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Last Updated on May 6, 2015, by eNotes Editorial. Word Count: 639

Like much of Ann Beattie’s fiction, “Imagined Scenes” is more evocation of a situation than plotted tale. The seven sections of the story cover three days in the life of the female protagonist, who sits nights with an old man while his daughter and son-in-law take a midwinter vacation in Florida. The garrulous old man reminisces about the terrible winter he spent in Berlin and produces photograph albums and postcards, one of which, a silver-spangled picture of Rip Van Winkle walking through a moonlit forest, provides one of the story’s many ambiguous echoes. The old man’s chatter provides contrast with the scenes between the protagonist and her husband, David. Their marriage seems a wary one, dominated by silences, clichéd expressions of concern, and David’s ambiguous disappearances and his relationship with the new neighbors, the Duanes.

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The opening section establishes the protagonist’s dependence on her husband, who seems to her energetic and supremely competent, able to anticipate her needs and alleviate her fears. However, their relationship seems very much like that which a brother and sister might have. There is no hint of passion or even deep caring on David’s part. Instead, there is a smugness about him, communicated in the first section by mention of his “surprise” decision the previous summer to quit work and return to graduate school and by his guessing that she has dreamed of Greece and then insisting, without asking her opinion, that they will go there. Though the protagonist would rather go to Spain, she silences her objection with the significant line, “She should let him sleep.”

The subjects of wandering and sleeping dominate the story. During the three nights she spends watching the old man (the third, fifth, and seventh sections of the narrative), she is increasingly cut off—by the ever-falling snow and by David’s absences and ambiguity about the new neighbors—from the comfortable reality of her marriage. She is forced to imagine his whereabouts, and in the fourth, sixth, and seventh sections, to question him without seeming to intrude into his privacy. Appearances suggest that he no longer studies for his Ph.D. orals, and his having given their houseplant to the Duanes puzzles her, as does his reluctance to take her to the Duane home. His failure to answer the telephone late the second night causes her to imagine once again the dream scene of ocean and mountains and to name it this time, as if in obedience, Greece. His apparent absence the third night when she calls at four in the morning visibly depresses her and reminds her of his previous excuses, that he was walking the dog through the forest at night and that he “could have been anywhere.” His surprising appearance the next day to help the old man up from the snow and his excuse for the night before (“I was sleeping”) reinforce the connections between him and the Rip Van Winkle figure and at the same time seem to reinforce his image as an eccentric but caring man, magically able, as in the opening section of the story, to anticipate her needs.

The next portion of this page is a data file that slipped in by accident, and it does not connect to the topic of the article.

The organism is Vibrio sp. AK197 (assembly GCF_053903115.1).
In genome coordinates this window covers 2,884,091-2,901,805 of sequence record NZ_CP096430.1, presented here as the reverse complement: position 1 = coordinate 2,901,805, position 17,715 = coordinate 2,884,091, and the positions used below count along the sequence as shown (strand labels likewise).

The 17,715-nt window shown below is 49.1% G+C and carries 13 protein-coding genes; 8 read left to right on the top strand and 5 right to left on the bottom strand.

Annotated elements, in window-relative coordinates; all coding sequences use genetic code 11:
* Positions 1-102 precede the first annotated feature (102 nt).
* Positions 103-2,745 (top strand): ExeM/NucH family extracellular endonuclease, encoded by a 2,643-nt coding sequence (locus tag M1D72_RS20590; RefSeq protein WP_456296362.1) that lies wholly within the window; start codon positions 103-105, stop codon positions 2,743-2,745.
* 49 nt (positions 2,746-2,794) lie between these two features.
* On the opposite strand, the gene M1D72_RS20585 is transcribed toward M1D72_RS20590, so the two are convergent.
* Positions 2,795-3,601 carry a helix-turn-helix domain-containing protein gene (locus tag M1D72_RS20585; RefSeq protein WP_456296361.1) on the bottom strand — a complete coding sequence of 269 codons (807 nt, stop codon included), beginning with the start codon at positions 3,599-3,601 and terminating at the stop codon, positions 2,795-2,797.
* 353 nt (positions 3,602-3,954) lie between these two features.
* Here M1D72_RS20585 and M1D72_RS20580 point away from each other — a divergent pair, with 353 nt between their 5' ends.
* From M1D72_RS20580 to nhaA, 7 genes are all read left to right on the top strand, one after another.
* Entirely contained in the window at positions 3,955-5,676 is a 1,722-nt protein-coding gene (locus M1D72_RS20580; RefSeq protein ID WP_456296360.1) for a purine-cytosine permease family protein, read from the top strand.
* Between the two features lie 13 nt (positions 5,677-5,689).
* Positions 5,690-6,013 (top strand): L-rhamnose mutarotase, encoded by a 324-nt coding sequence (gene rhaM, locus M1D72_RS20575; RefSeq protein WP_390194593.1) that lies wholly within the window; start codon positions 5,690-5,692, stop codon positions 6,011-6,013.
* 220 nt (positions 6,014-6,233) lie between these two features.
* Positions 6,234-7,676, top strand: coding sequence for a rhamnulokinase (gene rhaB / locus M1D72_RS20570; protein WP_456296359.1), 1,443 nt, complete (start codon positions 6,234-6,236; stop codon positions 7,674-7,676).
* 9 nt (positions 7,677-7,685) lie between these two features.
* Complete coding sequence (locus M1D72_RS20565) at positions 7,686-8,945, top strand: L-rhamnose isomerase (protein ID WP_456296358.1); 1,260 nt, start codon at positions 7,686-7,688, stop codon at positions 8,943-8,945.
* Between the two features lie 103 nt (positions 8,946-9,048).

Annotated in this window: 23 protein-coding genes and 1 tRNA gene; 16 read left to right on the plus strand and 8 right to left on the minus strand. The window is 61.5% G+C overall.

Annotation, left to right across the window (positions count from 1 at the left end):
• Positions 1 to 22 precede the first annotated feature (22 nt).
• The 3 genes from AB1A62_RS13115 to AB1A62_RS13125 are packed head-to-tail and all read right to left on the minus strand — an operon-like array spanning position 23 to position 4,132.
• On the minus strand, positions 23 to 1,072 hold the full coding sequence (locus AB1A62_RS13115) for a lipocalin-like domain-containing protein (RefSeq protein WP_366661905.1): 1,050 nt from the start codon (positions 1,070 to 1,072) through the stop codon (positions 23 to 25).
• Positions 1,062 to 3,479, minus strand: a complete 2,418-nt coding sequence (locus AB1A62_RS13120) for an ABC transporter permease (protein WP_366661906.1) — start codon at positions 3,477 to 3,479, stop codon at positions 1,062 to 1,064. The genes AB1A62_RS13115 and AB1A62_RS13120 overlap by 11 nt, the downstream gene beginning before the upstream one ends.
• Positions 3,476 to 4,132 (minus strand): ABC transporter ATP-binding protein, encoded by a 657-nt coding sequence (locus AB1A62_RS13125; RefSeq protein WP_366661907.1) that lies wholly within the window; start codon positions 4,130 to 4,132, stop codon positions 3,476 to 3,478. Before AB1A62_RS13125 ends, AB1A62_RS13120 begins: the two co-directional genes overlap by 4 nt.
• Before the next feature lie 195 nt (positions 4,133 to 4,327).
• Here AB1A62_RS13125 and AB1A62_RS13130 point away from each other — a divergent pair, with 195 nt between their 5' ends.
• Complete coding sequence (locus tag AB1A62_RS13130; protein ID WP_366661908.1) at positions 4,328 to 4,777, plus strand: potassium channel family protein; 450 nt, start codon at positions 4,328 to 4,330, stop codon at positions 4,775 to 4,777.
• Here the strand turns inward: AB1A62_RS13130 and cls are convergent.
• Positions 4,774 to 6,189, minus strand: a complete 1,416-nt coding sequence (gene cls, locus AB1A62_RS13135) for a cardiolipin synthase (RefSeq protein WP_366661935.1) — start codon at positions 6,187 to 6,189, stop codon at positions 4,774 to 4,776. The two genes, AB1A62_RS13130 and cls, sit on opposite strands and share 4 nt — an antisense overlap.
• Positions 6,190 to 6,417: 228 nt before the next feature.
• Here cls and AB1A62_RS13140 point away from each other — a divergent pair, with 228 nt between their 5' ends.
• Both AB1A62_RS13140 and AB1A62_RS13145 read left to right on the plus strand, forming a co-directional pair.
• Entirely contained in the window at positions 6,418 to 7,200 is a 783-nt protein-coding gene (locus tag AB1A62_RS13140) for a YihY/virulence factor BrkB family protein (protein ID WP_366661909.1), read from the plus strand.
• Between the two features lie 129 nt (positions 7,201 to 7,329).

Most important, the scene leaves the protagonist in a true dilemma: The old man has told her that the aged, lacking power to “improve things,” learn to make up stories, “to lie all the time,” and this young woman, finding her reality to be an indeterminate mixture of speculation and apparent fact, does not know what to make of it. She distrusts David without wanting to, yet she sleeps through the ringing of their telephone even as her subconscious mind registers the sound—just as David claims to have done. “You don’t know what it’s like to be caught,” the old man’s sister tells her, but clearly that is not true.

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